Meredith Joins Thirteen Municipalities In Filing Formal Complaint with NH Bureau of Securities Regulation Re: LGC Discriminatory Business Practices
On Thursday, December 13, 2012, on behalf of the towns of Peterborough, Durham, Salem, and eleven other municipalities, Attorney John Ratigan of DTC Lawyers in Exeter filed a Right to Know law request under RSA 91-A with the LGC to obtain financial and other information as follows:
(1) The annual audit of financial transactions, as provided for under RSA 5-B:5 I(d) for the years 2003 through 2012.
(2) The annual actuarial evaluation of the pooled risk managements program(s) as provided for under RSA 5-B:5 I(f) for the years 2003 through 2012.
(3) The written bylaws as provided for under RSA 5-B:5 I(e) in effect for each of the years of 2003 through 2012.
(4) Documents indicating the name of each LGC member community, municipality and other entities, by year, for all years between 2003 and 2012.
(5) Documents indicating the name of each LGC member community, municipality and other entity that left the LGC, by year, for all years between 2003 and 2012 to include the dates of departure.
The towns of Peterborough, Durham, and Salem, acting through their Town Managers Pam Brenner, Todd Selig, and Keith Hickey, have raised concerns with about a dozen other municipalities who, like Peterborough, Durham, and Salem were members of the LGC during the time that surplus funds were accumulated in the LGC health insurance and property liability trusts and which are now subject to Donald E. Mitchell’s August 16, 2012 Order directing that more than $52 million in certain surplus funds from these trusts be returned to the then Trust members. Peterborough, Durham, and Salem were members of the LGC trusts for many years, leaving the LCG trusts in 2012.
The concerns raised by Peterborough, Durham, and Salem, are also shared by the towns of Auburn, Bennington, Canaan, Greenfield, Henniker, Lyndeborough, Meredith, Northfield, Plainfield, Raymond and Temple.
On Wednesday, December 12, 2012, the town of Meredith asked to join the request.
Ms. Brenner, Mr. Selig, and Mr. Hickey state: “If a refund of surplus is going to be distributed, as employers who were part of the LGC trusts when much of the surplus was accumulated, Peterborough, Durham, and Salem, in our opinion, are deserving of a portion of the return of surplus for the years Peterborough, Durham, and Salem were in the pool, nothing more, nothing less. It is a matter of fairness for our taxpayers and employees who contributed to the surplus. Our communities left for economic reasons. If the return of surplus had been applied on an annual basis as the Hearing Officer has suggested, our taxpayers and public employees would have benefitted annually over the course of our membership in the form of lower, more competitive insurance rates.”
LGC has taken the position that in order for a municipality to be eligible for the return of its share of the Surplus, the municipality must have been enrolled in the specific coverage during the billing cycle when the surplus is proposed to be returned—August 2013. Under this analysis, neither Peterborough, Durham, nor Salem would be entitled to participate in the proposed return of Surplus.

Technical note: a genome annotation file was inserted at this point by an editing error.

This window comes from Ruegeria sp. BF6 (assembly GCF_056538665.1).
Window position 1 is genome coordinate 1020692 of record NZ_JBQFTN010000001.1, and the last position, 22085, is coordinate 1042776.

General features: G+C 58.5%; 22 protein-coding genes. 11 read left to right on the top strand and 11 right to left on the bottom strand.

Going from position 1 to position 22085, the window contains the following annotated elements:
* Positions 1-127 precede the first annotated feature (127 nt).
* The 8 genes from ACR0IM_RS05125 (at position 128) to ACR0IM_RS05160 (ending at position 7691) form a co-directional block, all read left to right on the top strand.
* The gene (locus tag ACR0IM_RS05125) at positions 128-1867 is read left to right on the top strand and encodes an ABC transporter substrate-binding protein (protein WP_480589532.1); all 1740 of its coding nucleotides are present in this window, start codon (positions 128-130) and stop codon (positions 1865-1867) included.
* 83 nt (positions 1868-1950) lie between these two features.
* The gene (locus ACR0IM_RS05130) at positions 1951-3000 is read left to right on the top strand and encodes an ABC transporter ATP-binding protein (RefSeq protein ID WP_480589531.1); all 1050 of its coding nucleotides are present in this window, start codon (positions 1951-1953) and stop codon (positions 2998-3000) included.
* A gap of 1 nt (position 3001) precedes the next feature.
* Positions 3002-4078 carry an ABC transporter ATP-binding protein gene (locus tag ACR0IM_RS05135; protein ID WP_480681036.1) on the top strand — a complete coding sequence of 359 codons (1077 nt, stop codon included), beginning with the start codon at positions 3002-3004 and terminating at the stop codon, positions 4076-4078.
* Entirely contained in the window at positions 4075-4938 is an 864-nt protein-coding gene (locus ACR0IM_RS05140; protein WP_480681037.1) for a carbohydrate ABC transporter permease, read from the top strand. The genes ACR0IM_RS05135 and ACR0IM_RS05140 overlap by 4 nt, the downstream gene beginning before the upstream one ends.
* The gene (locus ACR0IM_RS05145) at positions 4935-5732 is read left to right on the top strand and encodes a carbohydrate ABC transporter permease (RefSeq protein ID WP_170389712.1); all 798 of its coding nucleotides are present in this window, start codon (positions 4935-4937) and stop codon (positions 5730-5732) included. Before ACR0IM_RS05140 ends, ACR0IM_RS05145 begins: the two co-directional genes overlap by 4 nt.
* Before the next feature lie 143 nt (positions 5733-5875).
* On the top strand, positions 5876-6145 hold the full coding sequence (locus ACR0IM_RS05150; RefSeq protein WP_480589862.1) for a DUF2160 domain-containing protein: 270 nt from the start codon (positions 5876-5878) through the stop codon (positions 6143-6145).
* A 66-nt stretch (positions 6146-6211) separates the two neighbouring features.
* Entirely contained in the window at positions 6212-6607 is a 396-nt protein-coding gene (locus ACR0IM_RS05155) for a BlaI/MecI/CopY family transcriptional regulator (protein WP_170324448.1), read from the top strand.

While this proposal may address a non-cash credit of funds or a cash payment to municipalities that are current property liability and health insurance trust members, provided the entities are also members in August 2013 when a “payment holiday” is applied, this proposal does nothing for those members who have left the LGC program, but whose contributions helped build the surplus over the time span that it was allowed to unlawfully accumulate.
NH RSA 5-B:5 requires that pooled risk management programs, such as the LGC, meet particular standards. Included within these requirements is the obligation on the part of the program to return all earnings and surplus in excess of any amounts required for administrative claims, reserves, and purchase of excess insurance to the participating municipalities. The standards further require that the program conduct an annual audit of financial transactions and an annual actuarial evaluation of the program.
The surplus in any particular year is due in part to the payments made by the participating municipalities in that particular year. As detailed in the Mitchell report (see page 27 of the report) the determination of earnings and surplus of each trust was to be determined annually. The present position of the LGC that it is only obligated to return Surplus to those municipalities who are presently within the applicable trust program unlawfully discriminates against former municipal members whose contributions help create the surplus.
The proposed distribution of surplus may also create a windfall to the LGC.
The communities have taken the position that LGC’s refusal to return to Peterborough, Durham, Salem, and the other towns that have joined in this action their prorata share of the Surplus is improper and contrary to law.
When the 12 (now 14) towns lodged their complaint with the BSR, the Bureau of Securities Regulation’s outside counsel, Andru Volinsky told Annmarie Timmins of the Concord Monitor, “The bureau will need to look at this…There is nothing in the law that says you have to be a member to get your surplus back.”